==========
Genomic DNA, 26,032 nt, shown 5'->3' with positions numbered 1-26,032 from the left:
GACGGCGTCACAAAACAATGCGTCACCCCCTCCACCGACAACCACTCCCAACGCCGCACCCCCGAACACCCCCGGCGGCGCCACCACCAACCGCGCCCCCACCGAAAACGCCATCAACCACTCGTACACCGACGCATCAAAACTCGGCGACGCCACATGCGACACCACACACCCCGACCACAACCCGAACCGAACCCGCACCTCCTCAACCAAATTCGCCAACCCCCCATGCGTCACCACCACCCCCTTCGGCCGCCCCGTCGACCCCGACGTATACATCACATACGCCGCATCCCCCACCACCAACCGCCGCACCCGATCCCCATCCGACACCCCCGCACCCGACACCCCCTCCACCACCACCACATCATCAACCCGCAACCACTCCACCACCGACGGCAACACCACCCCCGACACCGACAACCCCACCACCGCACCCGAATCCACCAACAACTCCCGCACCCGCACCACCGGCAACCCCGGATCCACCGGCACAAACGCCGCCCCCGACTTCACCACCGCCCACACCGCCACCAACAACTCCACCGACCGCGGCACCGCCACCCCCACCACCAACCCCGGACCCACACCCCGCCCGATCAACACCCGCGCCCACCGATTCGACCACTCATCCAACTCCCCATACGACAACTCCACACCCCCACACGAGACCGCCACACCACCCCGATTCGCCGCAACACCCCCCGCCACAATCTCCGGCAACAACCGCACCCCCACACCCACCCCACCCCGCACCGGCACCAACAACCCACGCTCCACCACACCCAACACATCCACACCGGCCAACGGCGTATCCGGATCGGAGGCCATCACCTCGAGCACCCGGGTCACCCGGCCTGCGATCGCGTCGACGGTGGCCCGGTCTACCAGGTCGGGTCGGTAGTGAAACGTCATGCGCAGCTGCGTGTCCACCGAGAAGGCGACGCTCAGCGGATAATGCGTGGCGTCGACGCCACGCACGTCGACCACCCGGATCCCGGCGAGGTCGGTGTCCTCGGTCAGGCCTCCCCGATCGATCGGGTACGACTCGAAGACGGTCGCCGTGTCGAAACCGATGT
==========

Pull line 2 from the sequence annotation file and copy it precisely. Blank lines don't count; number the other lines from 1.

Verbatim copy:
GACGGCGTCACAAAACAATGCGTCACCCCCTCCACCGACAACCACTCCCAACGCCGCACCCCCGAACACCCCCGGCGGCGCCACCACCAACCGCGCCCCCACCGAAAACGCCATCAACCACTCGTACACCGACGCATCAAAACTCGGCGACGCCACATGCGACACCACACACCCCGACCACAACCCGAACCGAACCCGCACCTCCTCAACCAAATTCGCCAACCCCCCATGCGTCACCACCACCCCCTTCGGCCGCCCCGTCGACCCCGACGTATACATCACATACGCCGCATCCCCCACCACCAACCGCCGCACCCGATCCCCATCCGACACCCCCGCACCCGACACCCCCTCCACCACCACCACATCATCAACCCGCAACCACTCCACCACCGACGGCAACACCACCCCCGACACCGACAACCCCACCACCGCACCCGAATCCACCAACAACTCCCGCACCCGCACCACCGGCAACCCCGGATCCACCGGCACAAACGCCGCCCCCGACTTCACCACCGCCCACACCGCCACCAACAACTCCACCGACCGCGGCACCGCCACCCCCACCACCAACCCCGGACCCACACCCCGCCCGATCAACACCCGCGCCCACCGATTCGACCACTCATCCAACTCCCCATACGACAACTCCACACCCCCACACGAGACCGCCACACCACCCCGATTCGCCGCAACACCCCCCGCCACAATCTCCGGCAACAACCGCACCCCCACACCCACCCCACCCCGCACCGGCACCAACAACCCACGCTCCACCACACCCAACACATCCACACCGGCCAACGGCGTATCCGGATCGGAGGCCATCACCTCGAGCACCCGGGTCACCCGGCCTGCGATCGCGTCGACGGTGGCCCGGTCTACCAGGTCGGGTCGGTAGTGAAACGTCATGCGCAGCTGCGTGTCCACCGAGAAGGCGACGCTCAGCGGATAATGCGTGGCGTCGACGCCACGCACGTCGACCACCCGGATCCCGGCGAGGTCGGTGTCCTCGGTCAGGCCTCCCCGATCGATCGGGTACGACTCGAAGACGGTCGCCGTGTCGAAACCGATGT